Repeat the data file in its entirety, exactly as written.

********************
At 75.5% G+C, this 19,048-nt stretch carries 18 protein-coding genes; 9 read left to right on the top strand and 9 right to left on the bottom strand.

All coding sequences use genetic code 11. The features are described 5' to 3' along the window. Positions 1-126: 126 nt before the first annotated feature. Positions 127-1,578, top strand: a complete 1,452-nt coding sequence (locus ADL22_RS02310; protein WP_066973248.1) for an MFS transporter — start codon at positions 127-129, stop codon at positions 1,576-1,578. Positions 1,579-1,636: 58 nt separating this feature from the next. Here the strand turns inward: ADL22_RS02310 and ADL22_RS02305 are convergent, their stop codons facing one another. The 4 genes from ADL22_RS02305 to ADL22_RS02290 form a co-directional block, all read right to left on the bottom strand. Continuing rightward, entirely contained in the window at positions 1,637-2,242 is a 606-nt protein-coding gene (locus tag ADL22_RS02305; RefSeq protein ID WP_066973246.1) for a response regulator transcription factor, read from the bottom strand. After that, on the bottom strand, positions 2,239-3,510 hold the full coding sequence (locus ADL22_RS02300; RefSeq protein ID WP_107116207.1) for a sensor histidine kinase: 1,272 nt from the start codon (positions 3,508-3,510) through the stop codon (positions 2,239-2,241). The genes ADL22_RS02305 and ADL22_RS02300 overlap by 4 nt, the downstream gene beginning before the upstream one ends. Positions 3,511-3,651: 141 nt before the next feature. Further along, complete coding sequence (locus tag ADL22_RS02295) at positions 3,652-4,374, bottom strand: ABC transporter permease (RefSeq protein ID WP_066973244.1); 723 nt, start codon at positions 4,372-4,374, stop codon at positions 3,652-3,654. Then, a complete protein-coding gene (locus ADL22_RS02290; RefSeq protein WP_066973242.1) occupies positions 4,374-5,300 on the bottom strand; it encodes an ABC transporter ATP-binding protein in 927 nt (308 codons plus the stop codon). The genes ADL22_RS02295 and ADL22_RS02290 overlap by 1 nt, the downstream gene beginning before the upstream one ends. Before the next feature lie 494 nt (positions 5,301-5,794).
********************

At 75.5% G+C, this 19,048-nt stretch carries 18 protein-coding genes; 9 read left to right on the top strand and 9 right to left on the bottom strand.

All coding sequences use genetic code 11. The features are described 5' to 3' along the window. Positions 1-126: 126 nt before the first annotated feature. Positions 127-1,578, top strand: a complete 1,452-nt coding sequence (locus ADL22_RS02310; protein WP_066973248.1) for an MFS transporter — start codon at positions 127-129, stop codon at positions 1,576-1,578. Positions 1,579-1,636: 58 nt separating this feature from the next. Here the strand turns inward: ADL22_RS02310 and ADL22_RS02305 are convergent, their stop codons facing one another. The 4 genes from ADL22_RS02305 to ADL22_RS02290 form a co-directional block, all read right to left on the bottom strand. Continuing rightward, entirely contained in the window at positions 1,637-2,242 is a 606-nt protein-coding gene (locus tag ADL22_RS02305; RefSeq protein ID WP_066973246.1) for a response regulator transcription factor, read from the bottom strand. After that, on the bottom strand, positions 2,239-3,510 hold the full coding sequence (locus ADL22_RS02300; RefSeq protein ID WP_107116207.1) for a sensor histidine kinase: 1,272 nt from the start codon (positions 3,508-3,510) through the stop codon (positions 2,239-2,241). The genes ADL22_RS02305 and ADL22_RS02300 overlap by 4 nt, the downstream gene beginning before the upstream one ends. Positions 3,511-3,651: 141 nt before the next feature. Further along, complete coding sequence (locus tag ADL22_RS02295) at positions 3,652-4,374, bottom strand: ABC transporter permease (RefSeq protein ID WP_066973244.1); 723 nt, start codon at positions 4,372-4,374, stop codon at positions 3,652-3,654. Then, a complete protein-coding gene (locus ADL22_RS02290; RefSeq protein WP_066973242.1) occupies positions 4,374-5,300 on the bottom strand; it encodes an ABC transporter ATP-binding protein in 927 nt (308 codons plus the stop codon). The genes ADL22_RS02295 and ADL22_RS02290 overlap by 1 nt, the downstream gene beginning before the upstream one ends. Before the next feature lie 494 nt (positions 5,301-5,794).